- The same procedure should be followed for all internal and external candidates. This includes teaching demonstrations, scholarly presentation, meeting with members of the Department, reception and/or dinner with members of the students and other College constituencies as needed. The frame as that of external candidates (e.g., a few days). In general, the internal candidate should receive the same consideration and courtesy during the interview as do the other candidates.
- Colleagues should make every effort to attend the candidate's formal class presentation. The option to have colleagues visit another class should be left to the candidate.
- Search committee members and other faulty who meet external candidates should be advised how to respond to questions about internal candidates. In general, one should not go beyond saying that there is an internal candidate, if asked.
- Informal communications with internal candidates often lead to misunderstanding. Communications that would be sent in writing to external candidates should, if possible, be made in writing to internal candidates. In any case, they should be clear, unambiguous, and agreed upon by the department or search committee.
- Speaking to an external candidate can be a highly stressful situation for an internal candidate. Such interviews should be granted only when necessary, e.g., when information specific to the particular position is sought and cannot be supplied by other members of the department or faculty. In such cases, the internal candidate should be given some advance notice.
- An internal candidate should not be asked about his or her prospects in other searches.
- An internal candidate should not be informed that he or she has not been selected for an interview until confirmations are received from all those who were selected. The point is that if the internal candidate is eventually offered the position, it is better for him or her not to know that he or she missed the first cut. This might be unavoidable, of course, if the candidate is promoted to the short list at a later stage of the search because of a cancellation or disappointment with the external candidates, etc. However, if the internal candidate is no longer being considered, it is only thoughtful and courteous to inform him or her of that decision.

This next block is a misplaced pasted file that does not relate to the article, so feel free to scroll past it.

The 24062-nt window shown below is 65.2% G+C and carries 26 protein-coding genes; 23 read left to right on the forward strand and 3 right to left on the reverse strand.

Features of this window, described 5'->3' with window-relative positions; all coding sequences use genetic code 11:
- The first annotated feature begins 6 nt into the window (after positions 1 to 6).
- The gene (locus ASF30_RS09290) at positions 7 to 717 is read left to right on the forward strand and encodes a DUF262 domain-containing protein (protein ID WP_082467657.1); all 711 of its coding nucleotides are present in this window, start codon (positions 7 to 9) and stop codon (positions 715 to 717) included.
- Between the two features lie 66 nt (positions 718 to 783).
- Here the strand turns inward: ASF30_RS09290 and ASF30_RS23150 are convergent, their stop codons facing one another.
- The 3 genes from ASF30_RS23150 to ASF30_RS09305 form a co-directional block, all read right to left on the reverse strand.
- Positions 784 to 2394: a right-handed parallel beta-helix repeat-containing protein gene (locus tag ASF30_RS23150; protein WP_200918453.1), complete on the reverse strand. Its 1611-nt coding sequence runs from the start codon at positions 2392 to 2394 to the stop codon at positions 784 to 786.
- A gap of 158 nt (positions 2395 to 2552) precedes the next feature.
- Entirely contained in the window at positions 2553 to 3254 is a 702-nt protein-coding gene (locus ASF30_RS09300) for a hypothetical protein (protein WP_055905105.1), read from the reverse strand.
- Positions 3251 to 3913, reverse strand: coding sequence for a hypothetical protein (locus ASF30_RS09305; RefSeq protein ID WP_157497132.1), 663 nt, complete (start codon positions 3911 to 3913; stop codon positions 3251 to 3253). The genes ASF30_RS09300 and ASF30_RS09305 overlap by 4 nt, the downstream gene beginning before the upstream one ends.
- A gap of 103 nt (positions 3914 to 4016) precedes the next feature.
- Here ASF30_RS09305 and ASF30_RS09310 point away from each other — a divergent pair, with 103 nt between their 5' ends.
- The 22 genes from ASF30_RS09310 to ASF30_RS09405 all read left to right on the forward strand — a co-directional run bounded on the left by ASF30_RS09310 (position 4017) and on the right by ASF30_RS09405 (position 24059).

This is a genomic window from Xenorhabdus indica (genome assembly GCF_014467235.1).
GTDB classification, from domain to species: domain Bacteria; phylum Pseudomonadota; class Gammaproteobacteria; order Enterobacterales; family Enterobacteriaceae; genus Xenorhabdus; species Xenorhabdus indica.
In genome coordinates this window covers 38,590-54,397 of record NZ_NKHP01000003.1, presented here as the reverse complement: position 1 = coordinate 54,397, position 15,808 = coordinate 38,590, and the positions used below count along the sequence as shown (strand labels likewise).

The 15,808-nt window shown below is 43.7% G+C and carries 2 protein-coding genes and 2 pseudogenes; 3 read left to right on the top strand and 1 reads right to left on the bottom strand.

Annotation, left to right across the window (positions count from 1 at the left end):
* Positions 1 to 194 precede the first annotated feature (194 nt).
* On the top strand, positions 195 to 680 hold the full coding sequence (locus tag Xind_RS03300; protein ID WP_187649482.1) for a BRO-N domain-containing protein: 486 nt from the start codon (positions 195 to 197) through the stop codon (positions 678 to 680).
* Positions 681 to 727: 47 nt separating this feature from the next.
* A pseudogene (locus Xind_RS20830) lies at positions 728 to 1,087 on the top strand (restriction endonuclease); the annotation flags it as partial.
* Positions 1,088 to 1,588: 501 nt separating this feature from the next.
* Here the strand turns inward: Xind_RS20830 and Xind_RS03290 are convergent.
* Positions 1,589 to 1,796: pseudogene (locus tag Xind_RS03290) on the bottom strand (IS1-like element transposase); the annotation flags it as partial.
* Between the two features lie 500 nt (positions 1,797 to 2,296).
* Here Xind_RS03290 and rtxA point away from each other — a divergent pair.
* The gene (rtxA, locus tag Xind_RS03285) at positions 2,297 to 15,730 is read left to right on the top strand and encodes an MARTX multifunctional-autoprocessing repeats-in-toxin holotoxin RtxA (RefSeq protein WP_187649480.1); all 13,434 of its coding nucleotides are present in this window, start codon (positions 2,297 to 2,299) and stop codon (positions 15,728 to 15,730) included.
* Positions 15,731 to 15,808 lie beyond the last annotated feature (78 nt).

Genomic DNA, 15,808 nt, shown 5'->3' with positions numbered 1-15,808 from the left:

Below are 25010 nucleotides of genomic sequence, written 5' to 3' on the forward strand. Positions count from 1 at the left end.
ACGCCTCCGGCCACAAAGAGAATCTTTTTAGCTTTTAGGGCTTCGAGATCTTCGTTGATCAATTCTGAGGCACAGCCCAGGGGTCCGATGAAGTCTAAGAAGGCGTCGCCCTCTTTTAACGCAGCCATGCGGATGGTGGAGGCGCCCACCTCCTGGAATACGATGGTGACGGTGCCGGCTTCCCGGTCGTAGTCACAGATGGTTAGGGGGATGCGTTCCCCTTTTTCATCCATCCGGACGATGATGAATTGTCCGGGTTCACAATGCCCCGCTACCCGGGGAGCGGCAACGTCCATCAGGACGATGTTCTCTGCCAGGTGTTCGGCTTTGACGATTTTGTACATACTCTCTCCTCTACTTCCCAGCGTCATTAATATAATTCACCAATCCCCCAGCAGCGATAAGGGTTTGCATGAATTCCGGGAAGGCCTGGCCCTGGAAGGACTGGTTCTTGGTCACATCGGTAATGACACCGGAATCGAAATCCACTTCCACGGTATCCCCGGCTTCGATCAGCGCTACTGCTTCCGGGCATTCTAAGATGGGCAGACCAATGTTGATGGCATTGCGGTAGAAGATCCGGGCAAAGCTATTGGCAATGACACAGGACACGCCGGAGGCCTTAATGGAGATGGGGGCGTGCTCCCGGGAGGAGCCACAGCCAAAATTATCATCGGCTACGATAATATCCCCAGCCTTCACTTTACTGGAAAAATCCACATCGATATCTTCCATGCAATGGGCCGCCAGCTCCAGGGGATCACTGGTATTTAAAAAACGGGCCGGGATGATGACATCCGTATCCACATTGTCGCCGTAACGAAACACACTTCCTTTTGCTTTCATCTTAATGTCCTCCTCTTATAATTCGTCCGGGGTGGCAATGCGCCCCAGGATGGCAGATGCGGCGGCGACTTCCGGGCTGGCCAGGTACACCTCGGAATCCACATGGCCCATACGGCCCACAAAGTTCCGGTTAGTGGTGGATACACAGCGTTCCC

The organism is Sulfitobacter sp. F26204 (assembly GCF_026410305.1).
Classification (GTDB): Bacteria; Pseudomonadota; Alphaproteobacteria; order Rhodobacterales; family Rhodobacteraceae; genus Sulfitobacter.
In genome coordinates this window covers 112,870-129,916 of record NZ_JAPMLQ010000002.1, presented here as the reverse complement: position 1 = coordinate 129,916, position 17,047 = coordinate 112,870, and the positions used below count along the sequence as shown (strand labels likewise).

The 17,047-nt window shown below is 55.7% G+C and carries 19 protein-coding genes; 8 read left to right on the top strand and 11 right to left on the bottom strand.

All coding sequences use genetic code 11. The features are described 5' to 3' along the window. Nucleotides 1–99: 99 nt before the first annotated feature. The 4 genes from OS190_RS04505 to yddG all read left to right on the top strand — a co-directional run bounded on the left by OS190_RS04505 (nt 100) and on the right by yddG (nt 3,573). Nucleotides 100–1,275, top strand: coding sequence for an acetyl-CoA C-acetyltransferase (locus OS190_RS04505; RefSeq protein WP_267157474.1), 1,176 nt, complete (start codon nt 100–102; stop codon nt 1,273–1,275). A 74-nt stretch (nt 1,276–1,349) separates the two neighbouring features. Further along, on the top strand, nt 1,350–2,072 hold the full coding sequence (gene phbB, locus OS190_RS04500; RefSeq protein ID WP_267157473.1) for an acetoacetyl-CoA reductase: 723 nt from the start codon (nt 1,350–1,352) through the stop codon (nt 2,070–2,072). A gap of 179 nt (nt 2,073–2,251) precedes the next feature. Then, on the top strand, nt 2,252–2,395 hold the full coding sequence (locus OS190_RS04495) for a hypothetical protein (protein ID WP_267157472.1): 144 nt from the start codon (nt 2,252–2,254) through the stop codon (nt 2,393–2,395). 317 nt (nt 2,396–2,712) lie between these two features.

- When a decision is made to offer the position to an external candidate, the internal candidate should not be informed before the offer has actually been made (for the same reason as the item above). Discretion should be used in deciding how long to withhold the information while waiting for an answer.
- It is inadvisable to provide reasons for a negative decision to an unsuccessful candidate. Personal comments on the candidate's performance are acceptable, especially if they might benefit his or her performance in subsequent searches, as long as they are not comparative (in reference to other candidates).
- A successful internal candidate should be given the same time frame in which to accept or reject the offer as an external candidate. A minimum of two weeks is recommended.
- No candidate, internal or external, successful or unsuccessful, should be given any details concerning department voting results.